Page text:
reviews / summaries
Getting Better by Being Wrong with Annie Duke @ The Knowledge ProjectProfessional poker player Annie Duke (@AnnieDuke) and I discuss how to disagree without being disagreeable, spotting biases that sabotage our success, how to find signals in noise, and reliable decision-making models for high stakes, high-pressure situations.
- Happiness Test by asking yourself:
“Will my happiness, a week from now, depend on this decision?” If not, decide quickly.
- Only‐Option Test:
“If this were my only option, would I happily take it?” If so, decide quickly
- Two‐Way Door Test:
“What is the cost of quitting?” If the cost of quitting is low, decide quickly.
The happiness test, the only‐option test, and the two‐way door test are three quick methods to help you be more decisive. But occasionally you’ll run into a decision:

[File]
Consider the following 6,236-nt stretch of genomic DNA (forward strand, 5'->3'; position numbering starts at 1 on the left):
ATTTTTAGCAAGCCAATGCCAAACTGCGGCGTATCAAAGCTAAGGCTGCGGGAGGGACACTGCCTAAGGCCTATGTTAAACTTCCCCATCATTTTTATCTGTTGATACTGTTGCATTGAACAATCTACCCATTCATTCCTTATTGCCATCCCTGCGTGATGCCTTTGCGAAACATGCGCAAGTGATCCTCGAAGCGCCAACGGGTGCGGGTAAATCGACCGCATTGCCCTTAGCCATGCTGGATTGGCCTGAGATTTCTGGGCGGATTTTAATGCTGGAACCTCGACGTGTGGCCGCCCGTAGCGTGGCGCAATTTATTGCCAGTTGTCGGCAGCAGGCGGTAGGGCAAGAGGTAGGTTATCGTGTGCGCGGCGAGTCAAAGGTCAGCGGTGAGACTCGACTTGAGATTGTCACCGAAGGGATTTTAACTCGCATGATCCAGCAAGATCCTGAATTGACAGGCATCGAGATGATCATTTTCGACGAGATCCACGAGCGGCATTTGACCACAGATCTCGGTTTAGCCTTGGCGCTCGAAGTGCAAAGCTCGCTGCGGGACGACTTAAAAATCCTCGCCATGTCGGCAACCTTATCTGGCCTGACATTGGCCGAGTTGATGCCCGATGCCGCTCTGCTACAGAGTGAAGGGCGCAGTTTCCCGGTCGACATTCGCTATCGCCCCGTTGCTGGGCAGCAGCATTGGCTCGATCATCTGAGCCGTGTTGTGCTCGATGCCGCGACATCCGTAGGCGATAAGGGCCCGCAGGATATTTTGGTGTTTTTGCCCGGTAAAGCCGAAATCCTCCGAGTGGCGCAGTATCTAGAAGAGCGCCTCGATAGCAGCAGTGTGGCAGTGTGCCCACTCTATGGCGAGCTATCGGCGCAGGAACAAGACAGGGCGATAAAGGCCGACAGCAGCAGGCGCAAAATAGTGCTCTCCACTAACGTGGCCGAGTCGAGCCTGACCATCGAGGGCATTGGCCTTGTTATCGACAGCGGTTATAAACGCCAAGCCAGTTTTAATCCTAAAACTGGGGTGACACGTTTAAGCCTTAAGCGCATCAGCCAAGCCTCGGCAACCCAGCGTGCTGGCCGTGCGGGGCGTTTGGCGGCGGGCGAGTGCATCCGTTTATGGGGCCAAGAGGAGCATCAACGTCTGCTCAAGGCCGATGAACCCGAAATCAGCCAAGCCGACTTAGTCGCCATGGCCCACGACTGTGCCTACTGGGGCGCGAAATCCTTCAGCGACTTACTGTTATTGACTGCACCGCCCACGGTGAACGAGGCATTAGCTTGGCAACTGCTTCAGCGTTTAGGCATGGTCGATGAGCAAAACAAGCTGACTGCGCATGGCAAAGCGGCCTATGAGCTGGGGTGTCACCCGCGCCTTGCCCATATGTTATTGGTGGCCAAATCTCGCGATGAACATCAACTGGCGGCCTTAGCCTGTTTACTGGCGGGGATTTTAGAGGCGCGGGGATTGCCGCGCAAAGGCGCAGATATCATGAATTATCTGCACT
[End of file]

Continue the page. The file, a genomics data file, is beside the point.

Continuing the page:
- That could have a significant impact on your happiness.
- Where no one option you would be happy with.
- In which the quitting cost is high.
“Would I be shocked if the result was higher than my upper bound and lower than my lower bound?”
There will come a point when you need to stop researching and estimating and make a decision…but when? I like to follow Jeff Bezos advice: “Most decisions should probably be made with somewhere around 70% of the information you wish you had.”